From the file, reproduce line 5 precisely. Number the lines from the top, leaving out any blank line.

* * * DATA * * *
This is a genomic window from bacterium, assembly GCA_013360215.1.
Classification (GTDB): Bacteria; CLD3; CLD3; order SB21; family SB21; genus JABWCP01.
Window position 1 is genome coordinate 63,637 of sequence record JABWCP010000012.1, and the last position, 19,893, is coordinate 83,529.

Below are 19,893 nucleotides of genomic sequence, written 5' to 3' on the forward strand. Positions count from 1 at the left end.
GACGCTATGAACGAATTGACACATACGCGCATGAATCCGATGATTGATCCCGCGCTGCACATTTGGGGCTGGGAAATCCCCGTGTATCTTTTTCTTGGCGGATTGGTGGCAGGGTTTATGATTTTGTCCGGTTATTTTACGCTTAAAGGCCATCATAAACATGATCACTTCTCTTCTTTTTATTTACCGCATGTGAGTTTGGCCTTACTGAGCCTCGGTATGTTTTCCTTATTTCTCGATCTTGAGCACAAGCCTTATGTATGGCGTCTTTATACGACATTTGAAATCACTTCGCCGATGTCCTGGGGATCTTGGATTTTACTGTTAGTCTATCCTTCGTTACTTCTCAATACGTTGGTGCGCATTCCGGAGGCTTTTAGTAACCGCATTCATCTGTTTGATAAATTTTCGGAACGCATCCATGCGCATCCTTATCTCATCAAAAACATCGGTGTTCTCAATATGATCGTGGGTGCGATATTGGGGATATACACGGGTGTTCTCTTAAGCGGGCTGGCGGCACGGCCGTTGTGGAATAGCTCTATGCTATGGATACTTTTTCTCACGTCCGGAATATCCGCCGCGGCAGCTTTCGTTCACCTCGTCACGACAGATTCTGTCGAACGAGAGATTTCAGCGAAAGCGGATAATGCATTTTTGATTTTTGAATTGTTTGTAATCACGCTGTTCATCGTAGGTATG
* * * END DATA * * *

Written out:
GACGCTATGAACGAATTGACACATACGCGCATGAATCCGATGATTGATCCCGCGCTGCACATTTGGGGCTGGGAAATCCCCGTGTATCTTTTTCTTGGCGGATTGGTGGCAGGGTTTATGATTTTGTCCGGTTATTTTACGCTTAAAGGCCATCATAAACATGATCACTTCTCTTCTTTTTATTTACCGCATGTGAGTTTGGCCTTACTGAGCCTCGGTATGTTTTCCTTATTTCTCGATCTTGAGCACAAGCCTTATGTATGGCGTCTTTATACGACATTTGAAATCACTTCGCCGATGTCCTGGGGATCTTGGATTTTACTGTTAGTCTATCCTTCGTTACTTCTCAATACGTTGGTGCGCATTCCGGAGGCTTTTAGTAACCGCATTCATCTGTTTGATAAATTTTCGGAACGCATCCATGCGCATCCTTATCTCATCAAAAACATCGGTGTTCTCAATATGATCGTGGGTGCGATATTGGGGATATACACGGGTGTTCTCTTAAGCGGGCTGGCGGCACGGCCGTTGTGGAATAGCTCTATGCTATGGATACTTTTTCTCACGTCCGGAATATCCGCCGCGGCAGCTTTCGTTCACCTCGTCACGACAGATTCTGTCGAACGAGAGATTTCAGCGAAAGCGGATAATGCATTTTTGATTTTTGAATTGTTTGTAATCACGCTGTTCATCGTAGGTATG